Keep doing what you do, Darron Thomas

We have a new coach at Arizona State. Sorry, we take that back.

Chip Kelly for the NFL! For what?

Go, Matt Barkley. Go pro.

The regular season in college football ended a week ago (not counting Army-Navy), leaving everyone who reports or blogs about the sport — like a heroin addict in search of a fix — scurrying high and low for story lines to fill the void.

I’ve been a bit edgy myself. I haven’t written or posted the name, Oregon Ducks, in several days. Yikes!

Give me a story angle, please. Someone, anyone, please.

Kelly standing up to Gov. John Kitzhaber. Tempting.

Cliffy’s departure. Sad.

A football recruiting scorecard. Early.

So let’s see here. I need — hmm, that word again — something substantive, if not a tad controversial, that deserves further poking.

Got it.

Here’s the opening line: Keep doing what you do, Darron Thomas, the most underappreciated Duck quarterback in recent memory.

There, that feels better.

Oh, and sorry Thomas detractors.

Don’t get me wrong, I get the criticism about the Houston native’s mechanics. He doesn’t always set his feet when he’s passing the ball. His release needs work. His throws are occasionally too high.

As a runner, Thomas is shifty in the open field, but he is not a blazer north to south.

Darron Thomas

And in directing the offense, he seemingly is out of control at times, just the opposite of the calm persona most associate with a good QB.

It didn’t help that Thomas faced the über-defense of LSU in the nationally televised opener and came away looking mediocre, although there was plenty of blame to be spread around that night. Then came a mid-season knee injury that sidelined him for eight quarters. When he returned he was rusty.

I get the argument about Thomas being, at least partly, a byproduct of the system.

I get that if he was a better runner, the Ducks would be that more dangerous.

I also get that it’s the nature of fans to be on the look out for something better.

But at some point you gotta tip your hat to the kid.

At some point, you have to admit a slightly imperfect quarterback who leads his team to a league title is better than the star quarterback who doesn’t or can’t.


Thomas possesses a 21-3 career record as a starter at Oregon and two Pac-12/Pac-10 titles. He guided the Ducks into last season’s BCS National Championship Game and has them ranked No. 5 this season and headed to the Rose Bowl. He holds the Oregon record for career TD passes with 63 with a season still to go. Only two other players in Pac-12 history have two seasons of at least 30 TD passes: USC’s Matt Leinart (USC) and Stanford’s Andrew Luck.

His career completion percentage of 60.8 percent is better at this point than what Bill Musgrave (.574), Akili Smith (.566), Danny O’Neil (.562), Joey Harrington (.552), Chris Miller (.552), Tony Graziani (.540), Dan Fouts (.504) finished with. Only Dennis Dixon (.639) and Kellen Clemens (.609) had a better percentage.

With 5,642 career passing yards, Thomas stands No. 7 on the all-time list. If he throws for 2,702 yards in 2012, he’ll surpass Musgrave (8,343 yards) as Oregon’s career leader.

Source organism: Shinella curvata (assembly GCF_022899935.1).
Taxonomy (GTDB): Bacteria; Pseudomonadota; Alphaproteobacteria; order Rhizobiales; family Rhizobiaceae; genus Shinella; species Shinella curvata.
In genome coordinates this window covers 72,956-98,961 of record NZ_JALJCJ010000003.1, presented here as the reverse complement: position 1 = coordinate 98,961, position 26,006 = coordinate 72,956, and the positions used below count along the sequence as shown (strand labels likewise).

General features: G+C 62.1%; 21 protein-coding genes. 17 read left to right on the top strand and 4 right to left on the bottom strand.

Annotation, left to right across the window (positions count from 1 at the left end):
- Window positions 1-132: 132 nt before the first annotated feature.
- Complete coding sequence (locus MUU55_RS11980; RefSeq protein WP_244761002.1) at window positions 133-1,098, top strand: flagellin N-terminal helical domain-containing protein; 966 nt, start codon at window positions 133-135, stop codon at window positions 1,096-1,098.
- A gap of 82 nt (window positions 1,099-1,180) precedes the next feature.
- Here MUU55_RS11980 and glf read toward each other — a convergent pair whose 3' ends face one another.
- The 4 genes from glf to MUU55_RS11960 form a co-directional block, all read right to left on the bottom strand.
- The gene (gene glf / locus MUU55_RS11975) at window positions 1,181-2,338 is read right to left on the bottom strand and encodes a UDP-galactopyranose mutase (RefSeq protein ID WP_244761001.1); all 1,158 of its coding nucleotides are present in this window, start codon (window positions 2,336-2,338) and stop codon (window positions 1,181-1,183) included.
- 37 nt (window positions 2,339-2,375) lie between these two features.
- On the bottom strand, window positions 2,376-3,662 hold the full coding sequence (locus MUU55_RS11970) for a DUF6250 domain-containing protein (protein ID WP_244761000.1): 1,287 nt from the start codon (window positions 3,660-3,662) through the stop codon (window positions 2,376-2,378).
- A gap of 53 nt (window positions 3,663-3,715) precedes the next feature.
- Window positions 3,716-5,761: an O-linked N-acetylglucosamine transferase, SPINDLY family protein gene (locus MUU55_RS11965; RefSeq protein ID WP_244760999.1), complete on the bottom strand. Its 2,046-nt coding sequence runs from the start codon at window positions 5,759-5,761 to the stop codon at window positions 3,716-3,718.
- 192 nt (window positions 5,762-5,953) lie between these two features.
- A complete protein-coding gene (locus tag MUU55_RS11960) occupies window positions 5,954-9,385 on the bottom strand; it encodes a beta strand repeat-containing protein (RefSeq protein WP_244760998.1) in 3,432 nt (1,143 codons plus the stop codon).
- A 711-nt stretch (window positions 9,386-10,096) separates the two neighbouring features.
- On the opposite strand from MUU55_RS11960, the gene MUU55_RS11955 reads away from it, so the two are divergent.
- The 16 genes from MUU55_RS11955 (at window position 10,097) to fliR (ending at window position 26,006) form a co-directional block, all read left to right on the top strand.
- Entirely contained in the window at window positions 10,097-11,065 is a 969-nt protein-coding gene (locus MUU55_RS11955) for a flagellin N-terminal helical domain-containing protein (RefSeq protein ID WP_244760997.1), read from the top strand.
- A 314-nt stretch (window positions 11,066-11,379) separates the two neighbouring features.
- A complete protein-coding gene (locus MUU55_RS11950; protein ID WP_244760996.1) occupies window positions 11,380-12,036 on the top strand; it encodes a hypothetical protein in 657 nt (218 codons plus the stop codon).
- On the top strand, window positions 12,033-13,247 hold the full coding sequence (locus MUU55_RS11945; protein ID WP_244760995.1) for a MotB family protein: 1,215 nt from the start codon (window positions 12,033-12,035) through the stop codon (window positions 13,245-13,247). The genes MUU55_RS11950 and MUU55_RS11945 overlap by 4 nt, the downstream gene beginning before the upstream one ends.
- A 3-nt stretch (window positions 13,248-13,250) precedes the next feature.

We could go on and on (for a look at his past two seasons, see the chart at the bottom of this story).

So why do the message boards go ape-crazy on DT every time the Ducks don’t score 14 or more points in the first quarter?

Here’s to the theory that the style of play sought by coach Chip Kelly may be partly to blame.

Since Kelly arrived in Eugene in 2007, these quarterbacks have been in the spotlight: Dixon, Jeremiah Masoli, Nate Costa and Thomas. Costa’s career was cut short by injuries, so there is a limited body of work there. The same goes for Dixon, too, since Kelly didn’t arrive until he was a senior.

But of those four, Thomas has achieved Kelly’s desired “freneticness” better than any of the others. Think back for a moment. Dixon was smooth and silky and ran the offense extremely well, but not close to the speed of the Ducks of today. Masoli and then Costa were a step-up in the hurry-up but like Dixon never matched how fast Thomas gets plays off.

If the refs mark the ball promptly these days, it’s 10 seconds and Go Ducks! Literally.

And that blur, perhaps, is playing into the notion that Thomas is erratic.

The team plays hurried. Thomas plays hurried.

Historically, hurried isn’t thought of as a good formula for success on the football field.

The same was the case a year ago. But Thomas was a sophomore then and that magical team went undefeated until losing to Auburn on the last play of the BCS title game.

This year, there are the losses to LSU and USC.

It’s unlikely Thomas will ever be crowned the best quarterback in Oregon history. But, as his record attests, he is pretty darn good at the college game.

Does he have room for improvement? No doubt. And if he returns for his senior year, as expected, he’ll have that chance. He’ll also certainly face a spirited battle from backup Bryan Bennett, who caught the eyes of many this season, mainly due to his running ability.

In the meantime, some Duck fans may want to re-access their criticism of Thomas.

And provide the media with another story angle come next season.

Darron Thomas, most appreciated Duck QB in recent memory.


Model of consistency

(A glance at Darron Thomas’ stats from the past two seasons)

Attempts: 316
Completion percentage: 61.4
Passing yards: 2,493
TDs: 30
INTs: 6
Yards per attempt: 7.89
QB rating: 155.2
* With one game to play.

Attempts: 361
Completions: 222
Completion percentage: 61.5
Passing yards: 2,881
TDs: 30
INTs: 9
Yards per attempt: 7.98
QB rating: 151.0


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